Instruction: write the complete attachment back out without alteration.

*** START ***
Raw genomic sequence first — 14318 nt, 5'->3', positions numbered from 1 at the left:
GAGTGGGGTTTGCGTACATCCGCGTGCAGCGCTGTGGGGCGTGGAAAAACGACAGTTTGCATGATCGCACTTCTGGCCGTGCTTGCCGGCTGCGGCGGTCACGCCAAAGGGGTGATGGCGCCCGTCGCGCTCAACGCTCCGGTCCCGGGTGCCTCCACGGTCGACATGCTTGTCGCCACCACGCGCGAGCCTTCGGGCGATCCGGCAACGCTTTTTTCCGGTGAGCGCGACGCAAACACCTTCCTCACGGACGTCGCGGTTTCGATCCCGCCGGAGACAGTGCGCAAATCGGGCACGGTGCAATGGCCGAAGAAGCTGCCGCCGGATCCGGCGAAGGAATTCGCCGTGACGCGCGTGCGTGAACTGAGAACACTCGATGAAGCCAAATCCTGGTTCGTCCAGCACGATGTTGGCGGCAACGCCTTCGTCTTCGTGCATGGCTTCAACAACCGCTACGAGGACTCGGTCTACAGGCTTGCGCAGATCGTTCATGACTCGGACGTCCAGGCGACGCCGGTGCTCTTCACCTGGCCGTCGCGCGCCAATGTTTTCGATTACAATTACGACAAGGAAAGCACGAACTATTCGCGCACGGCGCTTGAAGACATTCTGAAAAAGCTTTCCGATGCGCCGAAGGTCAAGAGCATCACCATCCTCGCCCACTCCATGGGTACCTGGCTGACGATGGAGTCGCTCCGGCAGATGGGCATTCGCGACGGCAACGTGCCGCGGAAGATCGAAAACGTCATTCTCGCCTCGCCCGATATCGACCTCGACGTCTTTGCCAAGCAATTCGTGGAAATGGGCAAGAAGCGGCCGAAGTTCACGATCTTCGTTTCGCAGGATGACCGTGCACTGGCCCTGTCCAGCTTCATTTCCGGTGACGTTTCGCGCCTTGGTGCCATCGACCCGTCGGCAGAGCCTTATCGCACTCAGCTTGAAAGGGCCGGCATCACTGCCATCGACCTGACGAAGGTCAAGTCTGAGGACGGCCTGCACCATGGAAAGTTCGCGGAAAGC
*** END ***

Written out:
Raw genomic sequence first — 14318 nt, 5'->3', positions numbered from 1 at the left:
GAGTGGGGTTTGCGTACATCCGCGTGCAGCGCTGTGGGGCGTGGAAAAACGACAGTTTGCATGATCGCACTTCTGGCCGTGCTTGCCGGCTGCGGCGGTCACGCCAAAGGGGTGATGGCGCCCGTCGCGCTCAACGCTCCGGTCCCGGGTGCCTCCACGGTCGACATGCTTGTCGCCACCACGCGCGAGCCTTCGGGCGATCCGGCAACGCTTTTTTCCGGTGAGCGCGACGCAAACACCTTCCTCACGGACGTCGCGGTTTCGATCCCGCCGGAGACAGTGCGCAAATCGGGCACGGTGCAATGGCCGAAGAAGCTGCCGCCGGATCCGGCGAAGGAATTCGCCGTGACGCGCGTGCGTGAACTGAGAACACTCGATGAAGCCAAATCCTGGTTCGTCCAGCACGATGTTGGCGGCAACGCCTTCGTCTTCGTGCATGGCTTCAACAACCGCTACGAGGACTCGGTCTACAGGCTTGCGCAGATCGTTCATGACTCGGACGTCCAGGCGACGCCGGTGCTCTTCACCTGGCCGTCGCGCGCCAATGTTTTCGATTACAATTACGACAAGGAAAGCACGAACTATTCGCGCACGGCGCTTGAAGACATTCTGAAAAAGCTTTCCGATGCGCCGAAGGTCAAGAGCATCACCATCCTCGCCCACTCCATGGGTACCTGGCTGACGATGGAGTCGCTCCGGCAGATGGGCATTCGCGACGGCAACGTGCCGCGGAAGATCGAAAACGTCATTCTCGCCTCGCCCGATATCGACCTCGACGTCTTTGCCAAGCAATTCGTGGAAATGGGCAAGAAGCGGCCGAAGTTCACGATCTTCGTTTCGCAGGATGACCGTGCACTGGCCCTGTCCAGCTTCATTTCCGGTGACGTTTCGCGCCTTGGTGCCATCGACCCGTCGGCAGAGCCTTATCGCACTCAGCTTGAAAGGGCCGGCATCACTGCCATCGACCTGACGAAGGTCAAGTCTGAGGACGGCCTGCACCATGGAAAGTTCGCGGAAAGC